Here’s to iteration. When Justin Kan first launched Exec, a service for getting errands done on demand, I was one of the first beta testers. We had a housecleaning and it took, well, six hours. Even though the Exec that came over had a fantastic attitude, it was clear that the startup had many kinks to iron out.
A couple months later, Exec has launched a dedicated cleaning service. Kan saw that about 10 to 20 percent of the requests coming through the Exec platform were for housecleaning. He realized that he would need to hire people who were specifically experienced at cleaning and could bring all of their own supplies like 409 and vacuum cleaners.
So today, you can schedule cleanings and pay about $65 an hour to have two or more Execs come over and do pretty much anything from carpets to hardwood to toilet cleanings. The only thing they don’t do are exterior windows, Kan says.
“Our goal is to be in and out faster,” he said. Unlike the rest of Exec where you can call up the app and instantaneously order Execs, the cleaning service has a scheduling system. This helps the company manage supply and demand better, and even keep some cleaning Execs on-hand for those very last-minute orders.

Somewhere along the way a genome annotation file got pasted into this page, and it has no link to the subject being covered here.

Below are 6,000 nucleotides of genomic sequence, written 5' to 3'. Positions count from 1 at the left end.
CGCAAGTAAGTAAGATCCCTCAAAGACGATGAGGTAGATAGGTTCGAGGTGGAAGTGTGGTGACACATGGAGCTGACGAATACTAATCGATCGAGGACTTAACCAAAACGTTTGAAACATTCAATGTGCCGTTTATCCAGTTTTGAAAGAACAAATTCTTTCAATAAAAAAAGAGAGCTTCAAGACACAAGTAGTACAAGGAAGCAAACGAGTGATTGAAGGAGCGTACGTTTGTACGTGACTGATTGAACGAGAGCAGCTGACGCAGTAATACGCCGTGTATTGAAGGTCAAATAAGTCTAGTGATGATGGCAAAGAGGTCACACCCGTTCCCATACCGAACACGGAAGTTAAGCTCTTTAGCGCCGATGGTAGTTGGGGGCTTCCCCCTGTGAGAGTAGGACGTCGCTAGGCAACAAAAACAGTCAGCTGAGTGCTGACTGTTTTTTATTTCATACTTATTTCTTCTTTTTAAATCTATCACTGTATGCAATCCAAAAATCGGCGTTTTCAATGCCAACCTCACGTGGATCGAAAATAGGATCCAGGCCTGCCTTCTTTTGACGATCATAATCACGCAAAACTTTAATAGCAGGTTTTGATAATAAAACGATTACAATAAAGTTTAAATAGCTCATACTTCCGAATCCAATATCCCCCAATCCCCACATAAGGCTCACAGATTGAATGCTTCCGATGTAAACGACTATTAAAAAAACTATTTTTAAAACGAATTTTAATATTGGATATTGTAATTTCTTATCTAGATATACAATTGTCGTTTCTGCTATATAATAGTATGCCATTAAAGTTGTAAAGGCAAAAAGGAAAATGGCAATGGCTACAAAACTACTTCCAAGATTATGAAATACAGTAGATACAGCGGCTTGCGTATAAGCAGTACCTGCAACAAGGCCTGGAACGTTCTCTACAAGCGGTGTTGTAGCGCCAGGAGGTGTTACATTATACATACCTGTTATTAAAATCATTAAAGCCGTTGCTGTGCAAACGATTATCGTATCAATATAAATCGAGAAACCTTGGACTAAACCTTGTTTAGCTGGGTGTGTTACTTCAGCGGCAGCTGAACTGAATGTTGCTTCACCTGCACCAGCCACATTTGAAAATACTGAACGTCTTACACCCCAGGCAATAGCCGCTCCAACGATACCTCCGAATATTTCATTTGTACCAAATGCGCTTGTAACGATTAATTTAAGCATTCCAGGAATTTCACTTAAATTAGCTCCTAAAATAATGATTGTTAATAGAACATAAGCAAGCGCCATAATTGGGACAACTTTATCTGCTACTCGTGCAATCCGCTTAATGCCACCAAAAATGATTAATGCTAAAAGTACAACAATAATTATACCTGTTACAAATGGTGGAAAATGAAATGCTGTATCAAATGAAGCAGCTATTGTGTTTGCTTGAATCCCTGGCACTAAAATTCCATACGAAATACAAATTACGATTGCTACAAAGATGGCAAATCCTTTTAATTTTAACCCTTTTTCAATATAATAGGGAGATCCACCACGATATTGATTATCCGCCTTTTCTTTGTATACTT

“While people like the on-demand element of Exec, it’s different with cleaning,” Kan said. “They usually want something that day or the next day.”
I had my place cleaned again and they came in and out in about two hours. They did several bedrooms, bathrooms and did a thorough scrub on our stove.
There’s more polish this time. The Execs even left roses and a handwritten note, which I still have on my dining table now. And the final bill was slightly less that what I’ve paid in the past for cleaners that I’ve found and called up myself. If you’re not home, they’ll handle key pick-up.
As for Exec itself, they’re doing about 1,500 jobs a month, have 12 full-time employees and about 150 contractors working in San Francisco. After raising $3.3 million in a very unusual round that included tons of YC alums like Loopt’s Sam Altman, Stripe’s Patrick Collison, Parse’s Tikhon Bernstam and Y Combinator partner Paul Buchheit, Kan says the company’s not returning to the funding well anytime soon.
“My goal with Exec is to keep the business low overhead, until we have something that I feel is a breakout hit,” he said. The company’s not profitable but its burn rate isn’t that large either since Exec jobs generate cash flow.
Kan faces competition from the YC family itself. Another Y Combinator-backed startup Pathjoy is doing maid services for as little as $20 an hour. You can read Anthony Ha’s review here.